10 min read

Return of the bed-wetters

Republicans have seized the momentum, as Democratic candidates and strategists are beginning to worry.
Return of the bed-wetters
Good morning! It’s Monday, October 24, 2022. The 2022 election is 15 days away. The 2024 election is 743 days away.

Two weeks left: Democratic fears mount as Republicans pick up momentum

If there’s one headline that exemplifies the current moment in the 2022 campaign, it’s this one from the Washington Post: “Democrats fear the midterm map is slipping away.”

Former President Barack Obama’s political team was fond of referring to their fellow Democrats as “bed-wetters,” accusing party officials of slipping into a familiarly anxious state at just about the same point in every election cycle.

But, in this case, as the fundamentals of the 2022 election tip increasingly toward Republicans, the Democratic political class does have a reason to worry.

All signs point red

In the words of New York Times political scribe Blake Hounshell, “Right now, all the indicators on my political dashboard are blinking red — as in, toward Republicans.”

You can see this in any number of ways. The FiveThirtyEight election forecast, that biennial refuge of anxious political junkies, has begun to swing back in the Republican direction after a summer of Democratic gains.

One week ago, the forecast said Republicans had 72-in-100 odds of winning the House and Democrats had 64-in-100 odds of keeping the Senate. Now, the GOP boasts 80-in-100 odds of a House victory while Democratic chances in the Senate have gone down to 55-in-100. In other words: the House has moved steadily more out of reach for Democrats, while the Senate has become steadily more in reach for Republicans.

Even though his own model still shows Democrats as slightly favored, FiveThirtyEight’s chief data nerd Nate Silver writes that he now views control of the Senate as a pure tossup. Democrats might have a slight vestigial advantage due to candidate quality concerns, but the momentum is moving unmistakably in one direction with about two weeks to go.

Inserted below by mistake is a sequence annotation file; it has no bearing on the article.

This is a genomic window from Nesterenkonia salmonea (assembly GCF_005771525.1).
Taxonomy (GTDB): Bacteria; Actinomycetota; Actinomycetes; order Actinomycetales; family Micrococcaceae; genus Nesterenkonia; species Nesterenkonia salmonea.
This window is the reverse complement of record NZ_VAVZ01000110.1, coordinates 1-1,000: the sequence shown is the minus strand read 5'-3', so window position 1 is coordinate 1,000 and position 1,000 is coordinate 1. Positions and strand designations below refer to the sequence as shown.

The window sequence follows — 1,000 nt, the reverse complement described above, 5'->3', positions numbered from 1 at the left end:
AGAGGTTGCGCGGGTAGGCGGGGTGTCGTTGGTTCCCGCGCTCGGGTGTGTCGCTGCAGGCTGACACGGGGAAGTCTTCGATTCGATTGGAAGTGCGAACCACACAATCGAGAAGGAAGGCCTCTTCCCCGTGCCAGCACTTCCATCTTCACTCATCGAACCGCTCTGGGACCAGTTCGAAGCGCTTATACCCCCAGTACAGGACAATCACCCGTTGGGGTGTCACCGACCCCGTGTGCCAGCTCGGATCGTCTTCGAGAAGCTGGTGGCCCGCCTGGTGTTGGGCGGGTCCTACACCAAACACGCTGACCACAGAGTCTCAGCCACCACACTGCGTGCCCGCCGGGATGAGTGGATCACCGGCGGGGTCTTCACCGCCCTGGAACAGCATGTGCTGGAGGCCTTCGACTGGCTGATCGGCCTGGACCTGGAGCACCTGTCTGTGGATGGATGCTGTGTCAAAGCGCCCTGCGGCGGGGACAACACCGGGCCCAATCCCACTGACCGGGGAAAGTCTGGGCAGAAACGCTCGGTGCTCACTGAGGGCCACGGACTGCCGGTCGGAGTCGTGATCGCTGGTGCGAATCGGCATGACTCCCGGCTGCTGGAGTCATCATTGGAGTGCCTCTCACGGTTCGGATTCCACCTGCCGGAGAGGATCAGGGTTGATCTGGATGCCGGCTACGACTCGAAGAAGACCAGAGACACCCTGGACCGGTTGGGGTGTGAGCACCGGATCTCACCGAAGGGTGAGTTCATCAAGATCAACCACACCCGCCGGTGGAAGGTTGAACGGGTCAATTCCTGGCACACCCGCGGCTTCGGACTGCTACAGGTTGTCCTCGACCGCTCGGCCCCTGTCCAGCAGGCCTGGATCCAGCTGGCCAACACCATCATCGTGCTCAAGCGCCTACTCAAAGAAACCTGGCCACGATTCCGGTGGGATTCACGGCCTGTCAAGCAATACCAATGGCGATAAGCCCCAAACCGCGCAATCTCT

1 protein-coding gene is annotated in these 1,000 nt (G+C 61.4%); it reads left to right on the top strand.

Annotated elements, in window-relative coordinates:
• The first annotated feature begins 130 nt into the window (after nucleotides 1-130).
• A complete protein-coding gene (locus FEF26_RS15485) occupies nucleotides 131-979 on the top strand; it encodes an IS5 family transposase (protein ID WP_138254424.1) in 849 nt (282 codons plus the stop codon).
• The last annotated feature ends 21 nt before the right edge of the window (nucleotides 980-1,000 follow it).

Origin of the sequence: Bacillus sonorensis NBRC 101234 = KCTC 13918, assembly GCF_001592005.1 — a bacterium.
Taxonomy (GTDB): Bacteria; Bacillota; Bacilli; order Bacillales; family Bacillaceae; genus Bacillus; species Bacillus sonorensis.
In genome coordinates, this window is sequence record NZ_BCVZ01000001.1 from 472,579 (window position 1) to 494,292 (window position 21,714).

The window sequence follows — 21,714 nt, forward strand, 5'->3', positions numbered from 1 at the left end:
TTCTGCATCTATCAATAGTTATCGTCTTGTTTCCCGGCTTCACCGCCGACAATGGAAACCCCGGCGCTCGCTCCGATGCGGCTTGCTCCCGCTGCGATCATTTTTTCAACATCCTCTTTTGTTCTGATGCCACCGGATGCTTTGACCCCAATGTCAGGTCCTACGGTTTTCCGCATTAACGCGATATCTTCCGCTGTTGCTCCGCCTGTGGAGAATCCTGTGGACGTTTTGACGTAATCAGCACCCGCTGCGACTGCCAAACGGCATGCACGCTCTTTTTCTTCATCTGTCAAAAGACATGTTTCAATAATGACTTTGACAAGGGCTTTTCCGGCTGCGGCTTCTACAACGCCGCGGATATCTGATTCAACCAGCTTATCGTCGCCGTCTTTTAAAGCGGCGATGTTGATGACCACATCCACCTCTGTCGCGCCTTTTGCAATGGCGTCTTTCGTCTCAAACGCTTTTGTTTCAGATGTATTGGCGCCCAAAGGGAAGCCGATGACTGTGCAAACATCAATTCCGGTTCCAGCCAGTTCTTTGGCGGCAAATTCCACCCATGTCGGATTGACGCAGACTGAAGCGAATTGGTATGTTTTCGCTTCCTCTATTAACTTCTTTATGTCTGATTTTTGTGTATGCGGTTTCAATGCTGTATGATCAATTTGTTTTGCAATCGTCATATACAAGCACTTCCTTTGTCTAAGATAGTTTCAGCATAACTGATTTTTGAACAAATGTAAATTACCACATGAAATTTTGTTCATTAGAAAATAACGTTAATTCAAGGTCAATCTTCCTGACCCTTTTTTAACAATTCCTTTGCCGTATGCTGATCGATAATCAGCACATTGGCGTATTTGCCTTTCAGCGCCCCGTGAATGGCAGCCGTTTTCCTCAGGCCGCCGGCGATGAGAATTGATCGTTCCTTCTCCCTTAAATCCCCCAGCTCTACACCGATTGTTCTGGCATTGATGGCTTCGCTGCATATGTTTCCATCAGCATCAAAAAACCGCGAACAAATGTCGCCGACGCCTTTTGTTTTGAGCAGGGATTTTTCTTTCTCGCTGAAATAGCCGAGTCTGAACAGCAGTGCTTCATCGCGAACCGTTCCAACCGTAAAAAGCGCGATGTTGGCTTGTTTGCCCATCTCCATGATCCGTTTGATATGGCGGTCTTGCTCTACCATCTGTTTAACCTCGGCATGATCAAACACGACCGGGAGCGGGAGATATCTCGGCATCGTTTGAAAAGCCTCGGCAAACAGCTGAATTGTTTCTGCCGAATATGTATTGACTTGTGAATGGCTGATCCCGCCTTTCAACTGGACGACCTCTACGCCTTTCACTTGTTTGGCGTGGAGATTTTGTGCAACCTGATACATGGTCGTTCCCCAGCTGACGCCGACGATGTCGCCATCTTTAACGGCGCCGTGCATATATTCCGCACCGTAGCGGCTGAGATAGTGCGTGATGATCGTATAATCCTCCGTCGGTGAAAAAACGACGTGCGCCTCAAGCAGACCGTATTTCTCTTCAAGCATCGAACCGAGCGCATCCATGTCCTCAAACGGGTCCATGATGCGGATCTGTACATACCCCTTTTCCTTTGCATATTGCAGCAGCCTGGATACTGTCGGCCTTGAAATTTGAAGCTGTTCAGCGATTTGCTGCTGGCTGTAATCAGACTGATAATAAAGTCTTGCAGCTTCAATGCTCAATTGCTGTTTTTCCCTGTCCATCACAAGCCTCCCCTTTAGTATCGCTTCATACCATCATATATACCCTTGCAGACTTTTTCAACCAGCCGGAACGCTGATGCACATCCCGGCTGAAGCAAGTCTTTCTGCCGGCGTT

Democratic incumbents across the map are slipping, from Sen. Mark Kelly in Arizona (seeing his lead thin against Blake Masters) to Sen. Catherine Cortez-Masto in Nevada (now something of an underdog against Adam Laxalt). In the House, Axios reports that strategists in both parties now view a “red tsunami” — Republicans flipping more than 20 seats — as a distinct possibility again.

Prominent House Democrats like California Rep. Katie Porter, known for her viral whiteboard presentations at congressional hearings, and New York Rep. Sean Patrick Maloney, the very man in charge of securing his party’s majority as the House Democratic campaign chief, are at risk of going under. In deep-blue Rhode Island, Republican Allan Fung has a real shot at becoming New England’s only GOP member of the House.

A “red tsunami” could be underway. (Gabe Fleisher and DALL-E)

Democratic messaging woes

Why has the midterm map turned so suddenly toward Republicans?

One simple explanation is the party’s strength in the set of issues that have dominated the campaign trail in the election’s final weeks.

Per a new ABC News/Ipsos poll, Americans trust Republicans to handle inflation over Democrats by a 15-point margin, gas prices by a 14-point margin, and crime by a 13-point margin.

Democrats are more trusted on an alternative crop of issues they have emphasized, including abortion (by 12 points) and gun violence (by 5 points), but polls have repeatedly shown that those are no longer the most salient issues of the campaign.

This dynamic has led to a final round of hand-wringing among Democrats that they’ve failed to find a message on inflation, months after prices begin to rise. “Inflation is there, but it’s global and not as bad as it is in some countries,” House Speaker Nancy Pelosi told Punchbowl News last week.

But the global nature of the problem comes as little comfort to Americans who share deep worries about the economy with pollsters, expressing fear about how to pay for gas and groceries.

As the Associated Press notes, President Biden has at times tried to be everything to everyone, elevating a laundry list of liberal priorities instead of honing a cohesive message for voters to rally around. (Per Semafor, this week’s top Democratic issue will be protecting Social Security and Medicare, a tried-and-true closer for Democrats in a year where health care has been a less prominent issue than usual.)

New York Times columnist David Brooks contrasts that scattered messaging with Republicans:

“G.O.P. candidates are telling a very clear class/culture/status war narrative in which common-sense Americans are being assaulted by elite progressives who let the homeless take over the streets, teach sex ed to 5-year-olds, manufacture fake news, run woke corporations, open the border and refuse to do anything about fentanyl deaths and the sorts of things that affect regular people.”